Have you received a Paycheck Protection Program (PPP) loan? If you are a non-profit business owner, you might have some questions regarding forgiveness. Luckily, KerberRose is here to help.
There are four possible scenarios which could occur with respect to forgiveness of PPP funds for nonprofit organizations:
- Federal and state governments will recognize the extreme duress faced by nonprofits and neither the federal agencies nor state agencies will claw back or disallow any funding. While this is certainly a possibility, it is probably not the likely outcome.
- Nonprofits will be allowed to keep all their PPP funds and the full amount of the loan will be forgiven—provided they meet the applicable requirements for forgiveness. However, federal and state agencies will claw back or disallow grant funding for the forgiven costs. There is no doubt, given the financial uncertainties and strains many states are experiencing, this is what states are counting on. Essentially, this allows the state to be the pass-through beneficiary of the PPP funds, which they were not eligible for directly.
- Nonprofits will be allowed to keep all their PPP funds, and a portion of those funds will not qualify for forgiveness because the costs were not borne by the nonprofit agency. The unforgiven PPP funds will have to be repaid over time, and the PPP funds would not replace federal and state funding. Short of no claw back at all, this is the best outcome for nonprofits. Being able to retain all the PPP loan funds, even as a long-term loan, could be the difference between survival and demise for many nonprofits, particularly in the face of future funding delays, freezes or cuts.
- Forgiveness becomes a free-for-all where every federal and state agency makes their own rules, leaving nonprofits in a quandary, not knowing what to do or how to proceed. This is a very real and unfortunate possibility, which we already see signs of this occurring. The PPP has generated a multitude of questions and issues for borrowers and lenders alike: so far, the Small Business Administration (SBA) has been slow to respond, and often the responses themselves have generated more questions than answers. When you consider the SBA does not typically deal with the nonprofit sector, it seems likely guidance on this very important issue will be late in coming, ambiguous and insufficient. Let’s hope this is not the case.
Do Not Rush Forgiveness
We know many nonprofits are anxious to file their forgiveness applications, get PPP loan funds off their books and move on. However, we encourage nonprofits to not don’t rush forgiveness! Congress has given recipients 24 weeks to spend their loan money and another 10 months to submit the application for forgiveness. We urge you to use this time to your advantage. The more forgivable costs a nonprofit incurs, the better off they are likely to be when the funding conundrum is resolved; particularly under possible scenario 3 (above), in which total costs are reduced by grant-funded costs to arrive at forgivable costs. In this case, only non-grant expenses would qualify for forgiveness, i.e., the more non-grant expenses, the better.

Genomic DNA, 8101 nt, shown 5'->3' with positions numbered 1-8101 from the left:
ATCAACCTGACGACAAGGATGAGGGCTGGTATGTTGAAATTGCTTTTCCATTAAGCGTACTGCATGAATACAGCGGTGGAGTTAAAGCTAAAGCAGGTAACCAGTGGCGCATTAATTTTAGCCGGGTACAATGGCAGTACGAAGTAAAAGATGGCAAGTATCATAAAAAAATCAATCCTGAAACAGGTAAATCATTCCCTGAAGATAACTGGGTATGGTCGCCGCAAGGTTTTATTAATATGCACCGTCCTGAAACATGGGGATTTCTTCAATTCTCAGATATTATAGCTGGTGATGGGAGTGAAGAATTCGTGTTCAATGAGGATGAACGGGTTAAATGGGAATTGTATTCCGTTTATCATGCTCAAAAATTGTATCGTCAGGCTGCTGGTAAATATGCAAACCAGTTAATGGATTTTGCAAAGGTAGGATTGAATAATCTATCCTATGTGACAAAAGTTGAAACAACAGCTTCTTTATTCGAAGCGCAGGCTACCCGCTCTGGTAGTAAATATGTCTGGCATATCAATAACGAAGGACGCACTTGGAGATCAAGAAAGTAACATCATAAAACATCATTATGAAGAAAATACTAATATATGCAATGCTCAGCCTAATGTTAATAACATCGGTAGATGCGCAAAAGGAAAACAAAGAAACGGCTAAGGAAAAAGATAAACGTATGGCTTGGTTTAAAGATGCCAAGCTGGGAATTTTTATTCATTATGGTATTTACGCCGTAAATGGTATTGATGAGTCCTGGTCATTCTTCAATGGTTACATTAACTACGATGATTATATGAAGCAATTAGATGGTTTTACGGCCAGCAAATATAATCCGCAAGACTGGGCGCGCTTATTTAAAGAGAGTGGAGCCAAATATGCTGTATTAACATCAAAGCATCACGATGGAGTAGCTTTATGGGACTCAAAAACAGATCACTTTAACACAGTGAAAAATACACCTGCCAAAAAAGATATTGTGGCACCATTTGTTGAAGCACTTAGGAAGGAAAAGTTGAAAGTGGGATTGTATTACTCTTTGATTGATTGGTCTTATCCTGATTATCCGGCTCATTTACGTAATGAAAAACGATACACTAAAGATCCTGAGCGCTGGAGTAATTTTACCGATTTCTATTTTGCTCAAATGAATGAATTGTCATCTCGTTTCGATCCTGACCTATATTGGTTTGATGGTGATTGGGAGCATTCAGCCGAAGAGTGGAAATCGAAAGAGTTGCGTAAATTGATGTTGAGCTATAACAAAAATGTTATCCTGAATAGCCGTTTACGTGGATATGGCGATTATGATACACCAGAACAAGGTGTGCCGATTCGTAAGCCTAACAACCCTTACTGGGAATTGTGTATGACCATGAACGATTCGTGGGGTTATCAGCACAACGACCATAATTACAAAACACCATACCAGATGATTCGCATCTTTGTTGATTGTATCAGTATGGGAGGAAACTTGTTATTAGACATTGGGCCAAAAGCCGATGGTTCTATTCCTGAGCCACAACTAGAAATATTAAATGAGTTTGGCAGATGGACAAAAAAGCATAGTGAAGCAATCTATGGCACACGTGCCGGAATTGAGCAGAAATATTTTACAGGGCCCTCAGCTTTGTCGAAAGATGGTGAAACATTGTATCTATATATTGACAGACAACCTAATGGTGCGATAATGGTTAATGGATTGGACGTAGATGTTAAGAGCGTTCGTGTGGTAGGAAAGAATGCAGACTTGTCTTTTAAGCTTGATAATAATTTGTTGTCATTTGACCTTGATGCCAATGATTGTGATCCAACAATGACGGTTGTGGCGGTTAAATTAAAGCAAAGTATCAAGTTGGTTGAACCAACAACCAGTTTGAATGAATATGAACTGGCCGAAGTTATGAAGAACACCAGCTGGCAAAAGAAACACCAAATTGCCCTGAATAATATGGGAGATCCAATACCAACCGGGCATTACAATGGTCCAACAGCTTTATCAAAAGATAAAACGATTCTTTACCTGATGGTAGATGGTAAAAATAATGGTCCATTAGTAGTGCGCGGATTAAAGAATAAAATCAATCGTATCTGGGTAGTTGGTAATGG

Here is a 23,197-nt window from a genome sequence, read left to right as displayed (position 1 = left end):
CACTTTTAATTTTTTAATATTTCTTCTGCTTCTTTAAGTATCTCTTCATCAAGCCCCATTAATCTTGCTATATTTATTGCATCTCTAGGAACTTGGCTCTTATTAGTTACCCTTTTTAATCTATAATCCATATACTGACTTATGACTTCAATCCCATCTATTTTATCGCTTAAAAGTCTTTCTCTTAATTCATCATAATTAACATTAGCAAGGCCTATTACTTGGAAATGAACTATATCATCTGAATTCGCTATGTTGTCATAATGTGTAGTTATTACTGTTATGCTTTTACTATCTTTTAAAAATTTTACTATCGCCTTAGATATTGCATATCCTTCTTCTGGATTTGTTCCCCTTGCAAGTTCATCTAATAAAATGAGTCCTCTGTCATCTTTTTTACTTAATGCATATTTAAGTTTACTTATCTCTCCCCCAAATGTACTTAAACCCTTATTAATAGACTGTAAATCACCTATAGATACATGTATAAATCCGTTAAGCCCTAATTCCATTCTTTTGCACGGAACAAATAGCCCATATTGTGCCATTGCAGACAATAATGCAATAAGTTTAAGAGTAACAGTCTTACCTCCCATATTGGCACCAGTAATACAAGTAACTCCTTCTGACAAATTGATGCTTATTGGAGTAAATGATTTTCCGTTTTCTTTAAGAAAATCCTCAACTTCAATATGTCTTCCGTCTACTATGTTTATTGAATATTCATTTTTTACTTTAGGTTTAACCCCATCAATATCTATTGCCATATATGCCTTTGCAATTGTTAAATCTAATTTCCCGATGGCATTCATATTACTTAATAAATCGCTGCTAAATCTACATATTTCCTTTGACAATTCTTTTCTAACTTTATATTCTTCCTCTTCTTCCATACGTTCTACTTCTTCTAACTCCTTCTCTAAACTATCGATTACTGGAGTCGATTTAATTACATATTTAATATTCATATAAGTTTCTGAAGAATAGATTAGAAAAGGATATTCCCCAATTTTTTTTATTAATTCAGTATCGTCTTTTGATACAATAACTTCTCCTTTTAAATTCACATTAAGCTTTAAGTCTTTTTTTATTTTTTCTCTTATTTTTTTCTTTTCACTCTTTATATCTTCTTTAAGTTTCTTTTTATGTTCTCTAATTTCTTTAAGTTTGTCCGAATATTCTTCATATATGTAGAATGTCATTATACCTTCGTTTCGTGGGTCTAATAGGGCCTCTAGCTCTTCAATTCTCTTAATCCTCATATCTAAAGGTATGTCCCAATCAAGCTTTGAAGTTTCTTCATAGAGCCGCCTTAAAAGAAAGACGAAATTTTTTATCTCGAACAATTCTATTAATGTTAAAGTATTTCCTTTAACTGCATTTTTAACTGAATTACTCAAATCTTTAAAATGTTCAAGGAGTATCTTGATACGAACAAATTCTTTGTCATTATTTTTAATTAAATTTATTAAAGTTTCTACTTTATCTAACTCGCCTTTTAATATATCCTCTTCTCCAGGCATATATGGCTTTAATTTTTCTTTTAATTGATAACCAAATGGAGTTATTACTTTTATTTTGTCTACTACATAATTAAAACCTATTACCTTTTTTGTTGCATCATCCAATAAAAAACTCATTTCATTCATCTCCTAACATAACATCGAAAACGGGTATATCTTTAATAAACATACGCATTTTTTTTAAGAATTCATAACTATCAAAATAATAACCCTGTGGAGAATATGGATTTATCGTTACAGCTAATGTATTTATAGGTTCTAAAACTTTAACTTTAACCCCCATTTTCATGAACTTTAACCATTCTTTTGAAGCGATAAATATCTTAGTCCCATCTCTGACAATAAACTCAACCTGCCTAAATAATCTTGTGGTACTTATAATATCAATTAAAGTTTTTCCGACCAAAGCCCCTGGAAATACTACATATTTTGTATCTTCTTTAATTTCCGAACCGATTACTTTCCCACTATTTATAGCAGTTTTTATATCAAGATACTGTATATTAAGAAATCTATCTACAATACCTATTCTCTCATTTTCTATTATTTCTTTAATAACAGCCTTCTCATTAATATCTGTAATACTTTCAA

We don’t currently know what this situation will lead to in the future; however, it’s difficult to imagine a scenario where more time – and more expenses qualifying for forgiveness – is not beneficial. A situation where there is a significant reduction in full-time equivalent employees (FTEs) before the end of the Covered Period might be the only exception. Regardless, even if a nonprofit is concerned about a reduction in FTEs, they have nearly a year from the date of their PPP loan to elect an 8-week Covered Period. Using this time will give the nonprofits the benefit of significant hindsight in running the numbers.
Furthermore, delaying the formal request for forgiveness provides both more time for the issuance of definitive guidance and potentially defers the recognition of revenue. Further delay of revenue recognition may lead to other benefits.
Reallocate Your Grant Budgets
Some federal and state agencies allow, or have revised their rules to allow, government grant recipients to reallocate their program budgets among different line items, with or without grant or agency permission. Take advantage of this opportunity by reviewing your program budgets and consider allocating costs away from line items which qualify for PPP loan forgiveness to other cost line items which may be underfunded. You will want to consider other uncovered expenses or gaps in funding which might be utilized as part of the allowable expense pool, such as:
- Programs which have lost funding
- Salaries to staff for services unable to be provided due to social distancing mandates
- Salaries for staff whose programs have been canceled and/or lost their funding, or for staff who have been repurposed for other programs
- Programs for which the government has determined there is no methodology to pay for services
- Programs costing more than what is reimbursed under the rate methodology (i.e. program losses)
- Expenses related to overtime or hazard pay
- Increased staffing for additional time and services being provided for those in need due to COVID-19
- Unfunded costs
If you still have questions or concerns regarding your PPP forgiveness, contact a KerberRose Trusted Advisor by visiting our contact page.